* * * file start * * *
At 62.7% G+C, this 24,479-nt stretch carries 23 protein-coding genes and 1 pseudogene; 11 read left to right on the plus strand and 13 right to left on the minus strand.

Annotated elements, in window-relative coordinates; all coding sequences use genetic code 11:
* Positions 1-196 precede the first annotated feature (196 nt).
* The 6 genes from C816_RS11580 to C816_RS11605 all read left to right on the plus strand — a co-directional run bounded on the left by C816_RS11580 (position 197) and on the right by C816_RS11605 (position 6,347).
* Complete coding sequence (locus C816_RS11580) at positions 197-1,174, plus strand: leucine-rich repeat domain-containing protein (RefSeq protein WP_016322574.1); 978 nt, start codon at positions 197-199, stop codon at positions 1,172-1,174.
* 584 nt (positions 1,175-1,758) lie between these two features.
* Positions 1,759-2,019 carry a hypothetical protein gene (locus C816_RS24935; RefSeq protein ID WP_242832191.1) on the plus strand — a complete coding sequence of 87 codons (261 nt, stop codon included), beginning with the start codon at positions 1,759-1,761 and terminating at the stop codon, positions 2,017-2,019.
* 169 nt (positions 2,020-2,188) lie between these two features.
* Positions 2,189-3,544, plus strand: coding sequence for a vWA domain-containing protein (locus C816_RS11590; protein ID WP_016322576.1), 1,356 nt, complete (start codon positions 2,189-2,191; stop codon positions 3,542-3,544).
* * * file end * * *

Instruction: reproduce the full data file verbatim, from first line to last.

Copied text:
At 62.7% G+C, this 24,479-nt stretch carries 23 protein-coding genes and 1 pseudogene; 11 read left to right on the plus strand and 13 right to left on the minus strand.

Annotated elements, in window-relative coordinates; all coding sequences use genetic code 11:
* Positions 1-196 precede the first annotated feature (196 nt).
* The 6 genes from C816_RS11580 to C816_RS11605 all read left to right on the plus strand — a co-directional run bounded on the left by C816_RS11580 (position 197) and on the right by C816_RS11605 (position 6,347).
* Complete coding sequence (locus C816_RS11580) at positions 197-1,174, plus strand: leucine-rich repeat domain-containing protein (RefSeq protein WP_016322574.1); 978 nt, start codon at positions 197-199, stop codon at positions 1,172-1,174.
* 584 nt (positions 1,175-1,758) lie between these two features.
* Positions 1,759-2,019 carry a hypothetical protein gene (locus C816_RS24935; RefSeq protein ID WP_242832191.1) on the plus strand — a complete coding sequence of 87 codons (261 nt, stop codon included), beginning with the start codon at positions 1,759-1,761 and terminating at the stop codon, positions 2,017-2,019.
* 169 nt (positions 2,020-2,188) lie between these two features.
* Positions 2,189-3,544, plus strand: coding sequence for a vWA domain-containing protein (locus C816_RS11590; protein ID WP_016322576.1), 1,356 nt, complete (start codon positions 2,189-2,191; stop codon positions 3,542-3,544).